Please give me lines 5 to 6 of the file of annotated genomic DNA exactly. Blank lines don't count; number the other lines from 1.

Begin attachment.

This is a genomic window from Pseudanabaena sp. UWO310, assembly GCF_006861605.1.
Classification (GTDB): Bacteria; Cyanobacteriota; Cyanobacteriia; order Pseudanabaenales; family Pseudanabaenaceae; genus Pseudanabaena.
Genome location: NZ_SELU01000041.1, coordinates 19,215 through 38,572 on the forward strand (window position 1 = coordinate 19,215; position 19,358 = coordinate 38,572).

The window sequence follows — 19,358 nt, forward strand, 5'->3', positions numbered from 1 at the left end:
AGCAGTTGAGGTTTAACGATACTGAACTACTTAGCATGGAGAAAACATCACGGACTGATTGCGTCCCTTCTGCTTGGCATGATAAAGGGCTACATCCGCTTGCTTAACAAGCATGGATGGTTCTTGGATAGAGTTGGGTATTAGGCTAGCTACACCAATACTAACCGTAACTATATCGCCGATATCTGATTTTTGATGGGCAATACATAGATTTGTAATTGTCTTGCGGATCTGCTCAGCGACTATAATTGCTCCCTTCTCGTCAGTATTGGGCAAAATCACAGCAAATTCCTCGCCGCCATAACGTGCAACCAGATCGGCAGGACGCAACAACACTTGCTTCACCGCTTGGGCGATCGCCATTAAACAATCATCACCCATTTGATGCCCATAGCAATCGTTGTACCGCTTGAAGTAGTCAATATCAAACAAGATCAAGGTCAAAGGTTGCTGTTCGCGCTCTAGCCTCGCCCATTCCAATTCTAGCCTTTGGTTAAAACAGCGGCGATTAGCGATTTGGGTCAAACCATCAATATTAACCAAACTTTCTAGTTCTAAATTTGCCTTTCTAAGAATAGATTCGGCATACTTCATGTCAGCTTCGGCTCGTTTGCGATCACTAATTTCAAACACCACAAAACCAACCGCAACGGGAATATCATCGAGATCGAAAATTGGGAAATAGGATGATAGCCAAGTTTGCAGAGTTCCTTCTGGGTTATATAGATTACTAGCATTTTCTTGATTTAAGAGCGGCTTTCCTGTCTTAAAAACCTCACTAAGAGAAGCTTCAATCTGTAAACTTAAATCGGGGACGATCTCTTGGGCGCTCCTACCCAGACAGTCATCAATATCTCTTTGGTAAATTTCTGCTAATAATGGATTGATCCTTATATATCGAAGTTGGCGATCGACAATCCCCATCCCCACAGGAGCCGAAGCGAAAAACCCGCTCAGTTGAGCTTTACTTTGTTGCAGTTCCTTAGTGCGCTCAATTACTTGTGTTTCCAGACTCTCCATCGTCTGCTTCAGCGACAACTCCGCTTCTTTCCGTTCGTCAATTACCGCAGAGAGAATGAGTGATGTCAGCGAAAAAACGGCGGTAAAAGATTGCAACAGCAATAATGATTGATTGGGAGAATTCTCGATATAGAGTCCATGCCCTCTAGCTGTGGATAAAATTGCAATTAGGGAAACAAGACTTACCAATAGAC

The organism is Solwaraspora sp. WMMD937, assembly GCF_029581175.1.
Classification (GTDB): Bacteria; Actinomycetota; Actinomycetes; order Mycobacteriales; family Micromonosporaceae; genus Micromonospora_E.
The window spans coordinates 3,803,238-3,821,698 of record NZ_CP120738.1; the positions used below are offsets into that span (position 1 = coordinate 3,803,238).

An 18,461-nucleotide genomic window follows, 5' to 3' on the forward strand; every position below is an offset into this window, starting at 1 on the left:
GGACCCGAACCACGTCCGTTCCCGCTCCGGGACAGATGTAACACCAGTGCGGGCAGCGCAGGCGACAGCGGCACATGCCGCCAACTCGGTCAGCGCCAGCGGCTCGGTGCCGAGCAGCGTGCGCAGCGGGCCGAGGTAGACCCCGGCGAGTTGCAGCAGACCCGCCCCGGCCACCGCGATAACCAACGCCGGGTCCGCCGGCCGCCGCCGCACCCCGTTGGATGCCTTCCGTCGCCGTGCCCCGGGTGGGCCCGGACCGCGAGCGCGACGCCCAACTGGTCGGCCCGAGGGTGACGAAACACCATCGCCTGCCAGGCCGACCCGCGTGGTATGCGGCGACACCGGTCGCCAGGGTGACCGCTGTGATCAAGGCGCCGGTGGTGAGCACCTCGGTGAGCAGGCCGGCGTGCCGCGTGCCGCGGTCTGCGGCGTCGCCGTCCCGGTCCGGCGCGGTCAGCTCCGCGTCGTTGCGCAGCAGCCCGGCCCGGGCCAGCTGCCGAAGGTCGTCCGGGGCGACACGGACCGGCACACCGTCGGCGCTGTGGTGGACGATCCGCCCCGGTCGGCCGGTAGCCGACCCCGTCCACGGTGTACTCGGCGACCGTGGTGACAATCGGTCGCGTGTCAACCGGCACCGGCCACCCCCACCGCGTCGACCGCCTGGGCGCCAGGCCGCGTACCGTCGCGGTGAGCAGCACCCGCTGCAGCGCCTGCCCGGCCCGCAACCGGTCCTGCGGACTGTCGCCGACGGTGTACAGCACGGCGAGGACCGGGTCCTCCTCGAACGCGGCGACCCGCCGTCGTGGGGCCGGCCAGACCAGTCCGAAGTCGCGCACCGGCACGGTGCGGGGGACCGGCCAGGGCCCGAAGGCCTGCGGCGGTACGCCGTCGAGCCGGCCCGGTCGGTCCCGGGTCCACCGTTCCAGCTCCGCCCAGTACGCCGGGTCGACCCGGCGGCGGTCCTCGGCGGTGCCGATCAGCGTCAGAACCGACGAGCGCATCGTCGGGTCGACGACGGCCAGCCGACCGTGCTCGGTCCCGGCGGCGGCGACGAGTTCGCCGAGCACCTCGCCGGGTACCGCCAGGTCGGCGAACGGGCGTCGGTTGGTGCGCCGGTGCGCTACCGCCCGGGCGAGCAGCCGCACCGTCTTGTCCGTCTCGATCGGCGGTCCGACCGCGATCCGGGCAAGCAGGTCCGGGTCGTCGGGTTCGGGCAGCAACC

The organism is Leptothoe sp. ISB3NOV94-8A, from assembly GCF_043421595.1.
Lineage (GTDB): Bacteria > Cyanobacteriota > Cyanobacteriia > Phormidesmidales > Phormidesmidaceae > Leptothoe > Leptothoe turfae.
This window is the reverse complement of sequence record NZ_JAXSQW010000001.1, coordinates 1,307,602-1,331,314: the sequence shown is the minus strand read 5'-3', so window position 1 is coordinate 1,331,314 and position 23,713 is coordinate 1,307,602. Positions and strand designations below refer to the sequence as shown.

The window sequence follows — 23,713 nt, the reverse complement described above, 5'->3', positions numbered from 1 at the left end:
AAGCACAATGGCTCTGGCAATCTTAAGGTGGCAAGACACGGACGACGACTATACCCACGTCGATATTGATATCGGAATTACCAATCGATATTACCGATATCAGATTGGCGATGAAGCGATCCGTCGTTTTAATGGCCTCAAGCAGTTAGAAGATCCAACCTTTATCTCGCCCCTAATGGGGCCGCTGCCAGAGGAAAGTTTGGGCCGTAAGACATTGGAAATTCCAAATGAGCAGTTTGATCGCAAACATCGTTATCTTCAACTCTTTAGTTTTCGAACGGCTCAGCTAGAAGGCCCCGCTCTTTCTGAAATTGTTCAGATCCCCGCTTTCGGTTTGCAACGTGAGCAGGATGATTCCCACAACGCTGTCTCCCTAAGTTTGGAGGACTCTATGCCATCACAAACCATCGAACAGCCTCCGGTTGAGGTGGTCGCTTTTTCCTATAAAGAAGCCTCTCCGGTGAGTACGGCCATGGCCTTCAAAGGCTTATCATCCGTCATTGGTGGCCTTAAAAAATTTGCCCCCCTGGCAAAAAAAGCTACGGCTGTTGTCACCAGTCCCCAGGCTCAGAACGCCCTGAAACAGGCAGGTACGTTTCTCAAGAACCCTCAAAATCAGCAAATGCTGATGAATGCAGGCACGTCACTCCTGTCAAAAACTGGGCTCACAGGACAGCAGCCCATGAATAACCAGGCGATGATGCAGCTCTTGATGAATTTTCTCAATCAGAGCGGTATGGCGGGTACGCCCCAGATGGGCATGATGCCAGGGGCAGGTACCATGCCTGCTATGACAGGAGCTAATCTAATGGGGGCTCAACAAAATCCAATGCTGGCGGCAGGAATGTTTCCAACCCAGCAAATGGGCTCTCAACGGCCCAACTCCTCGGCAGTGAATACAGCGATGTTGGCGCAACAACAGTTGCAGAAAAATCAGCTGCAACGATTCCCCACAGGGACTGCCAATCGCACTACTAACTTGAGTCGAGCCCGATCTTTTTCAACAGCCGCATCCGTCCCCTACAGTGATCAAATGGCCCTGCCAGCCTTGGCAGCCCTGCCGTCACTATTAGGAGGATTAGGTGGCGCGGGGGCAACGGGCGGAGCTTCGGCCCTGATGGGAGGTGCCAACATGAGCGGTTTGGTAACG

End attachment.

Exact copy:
AGCAGTTGAGGTTTAACGATACTGAACTACTTAGCATGGAGAAAACATCACGGACTGATTGCGTCCCTTCTGCTTGGCATGATAAAGGGCTACATCCGCTTGCTTAACAAGCATGGATGGTTCTTGGATAGAGTTGGGTATTAGGCTAGCTACACCAATACTAACCGTAACTATATCGCCGATATCTGATTTTTGATGGGCAATACATAGATTTGTAATTGTCTTGCGGATCTGCTCAGCGACTATAATTGCTCCCTTCTCGTCAGTATTGGGCAAAATCACAGCAAATTCCTCGCCGCCATAACGTGCAACCAGATCGGCAGGACGCAACAACACTTGCTTCACCGCTTGGGCGATCGCCATTAAACAATCATCACCCATTTGATGCCCATAGCAATCGTTGTACCGCTTGAAGTAGTCAATATCAAACAAGATCAAGGTCAAAGGTTGCTGTTCGCGCTCTAGCCTCGCCCATTCCAATTCTAGCCTTTGGTTAAAACAGCGGCGATTAGCGATTTGGGTCAAACCATCAATATTAACCAAACTTTCTAGTTCTAAATTTGCCTTTCTAAGAATAGATTCGGCATACTTCATGTCAGCTTCGGCTCGTTTGCGATCACTAATTTCAAACACCACAAAACCAACCGCAACGGGAATATCATCGAGATCGAAAATTGGGAAATAGGATGATAGCCAAGTTTGCAGAGTTCCTTCTGGGTTATATAGATTACTAGCATTTTCTTGATTTAAGAGCGGCTTTCCTGTCTTAAAAACCTCACTAAGAGAAGCTTCAATCTGTAAACTTAAATCGGGGACGATCTCTTGGGCGCTCCTACCCAGACAGTCATCAATATCTCTTTGGTAAATTTCTGCTAATAATGGATTGATCCTTATATATCGAAGTTGGCGATCGACAATCCCCATCCCCACAGGAGCCGAAGCGAAAAACCCGCTCAGTTGAGCTTTACTTTGTTGCAGTTCCTTAGTGCGCTCAATTACTTGTGTTTCCAGACTCTCCATCGTCTGCTTCAGCGACAACTCCGCTTCTTTCCGTTCGTCAATTACCGCAGAGAGAATGAGTGATGTCAGCGAAAAAACGGCGGTAAAAGATTGCAACAGCAATAATGATTGATTGGGAGAATTCTCGATATAGAGTCCATGCCCTCTAGCTGTGGATAAAATTGCAATTAGGGAAACAAGACTTACCAATAGAC

The organism is Solwaraspora sp. WMMD937, assembly GCF_029581175.1.